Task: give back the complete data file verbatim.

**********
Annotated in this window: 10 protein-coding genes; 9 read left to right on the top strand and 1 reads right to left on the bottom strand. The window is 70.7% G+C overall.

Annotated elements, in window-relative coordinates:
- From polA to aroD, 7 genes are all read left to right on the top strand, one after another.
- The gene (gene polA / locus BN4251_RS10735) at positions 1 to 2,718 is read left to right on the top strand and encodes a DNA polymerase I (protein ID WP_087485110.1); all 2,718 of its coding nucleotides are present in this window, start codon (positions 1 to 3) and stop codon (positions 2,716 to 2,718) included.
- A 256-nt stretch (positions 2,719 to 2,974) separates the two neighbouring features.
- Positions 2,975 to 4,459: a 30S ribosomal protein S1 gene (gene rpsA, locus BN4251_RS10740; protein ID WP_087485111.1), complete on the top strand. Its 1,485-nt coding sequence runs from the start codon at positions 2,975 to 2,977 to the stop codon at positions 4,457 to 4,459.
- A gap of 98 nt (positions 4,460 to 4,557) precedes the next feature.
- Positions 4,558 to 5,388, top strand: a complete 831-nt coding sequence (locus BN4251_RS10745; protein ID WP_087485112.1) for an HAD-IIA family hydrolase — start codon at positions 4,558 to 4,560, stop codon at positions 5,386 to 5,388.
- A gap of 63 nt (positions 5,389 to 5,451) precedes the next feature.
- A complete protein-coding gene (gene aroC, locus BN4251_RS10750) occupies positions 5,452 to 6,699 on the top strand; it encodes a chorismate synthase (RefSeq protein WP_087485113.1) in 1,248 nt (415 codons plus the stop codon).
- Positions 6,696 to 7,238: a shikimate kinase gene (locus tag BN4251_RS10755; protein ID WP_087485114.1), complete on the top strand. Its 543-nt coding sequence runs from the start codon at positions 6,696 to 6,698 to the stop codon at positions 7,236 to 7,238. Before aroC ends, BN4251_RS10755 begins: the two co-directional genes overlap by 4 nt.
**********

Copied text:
Annotated in this window: 10 protein-coding genes; 9 read left to right on the top strand and 1 reads right to left on the bottom strand. The window is 70.7% G+C overall.

Annotated elements, in window-relative coordinates:
- From polA to aroD, 7 genes are all read left to right on the top strand, one after another.
- The gene (gene polA / locus BN4251_RS10735) at positions 1 to 2,718 is read left to right on the top strand and encodes a DNA polymerase I (protein ID WP_087485110.1); all 2,718 of its coding nucleotides are present in this window, start codon (positions 1 to 3) and stop codon (positions 2,716 to 2,718) included.
- A 256-nt stretch (positions 2,719 to 2,974) separates the two neighbouring features.
- Positions 2,975 to 4,459: a 30S ribosomal protein S1 gene (gene rpsA, locus BN4251_RS10740; protein ID WP_087485111.1), complete on the top strand. Its 1,485-nt coding sequence runs from the start codon at positions 2,975 to 2,977 to the stop codon at positions 4,457 to 4,459.
- A gap of 98 nt (positions 4,460 to 4,557) precedes the next feature.
- Positions 4,558 to 5,388, top strand: a complete 831-nt coding sequence (locus BN4251_RS10745; protein ID WP_087485112.1) for an HAD-IIA family hydrolase — start codon at positions 4,558 to 4,560, stop codon at positions 5,386 to 5,388.
- A gap of 63 nt (positions 5,389 to 5,451) precedes the next feature.
- A complete protein-coding gene (gene aroC, locus BN4251_RS10750) occupies positions 5,452 to 6,699 on the top strand; it encodes a chorismate synthase (RefSeq protein WP_087485113.1) in 1,248 nt (415 codons plus the stop codon).
- Positions 6,696 to 7,238: a shikimate kinase gene (locus tag BN4251_RS10755; protein ID WP_087485114.1), complete on the top strand. Its 543-nt coding sequence runs from the start codon at positions 6,696 to 6,698 to the stop codon at positions 7,236 to 7,238. Before aroC ends, BN4251_RS10755 begins: the two co-directional genes overlap by 4 nt.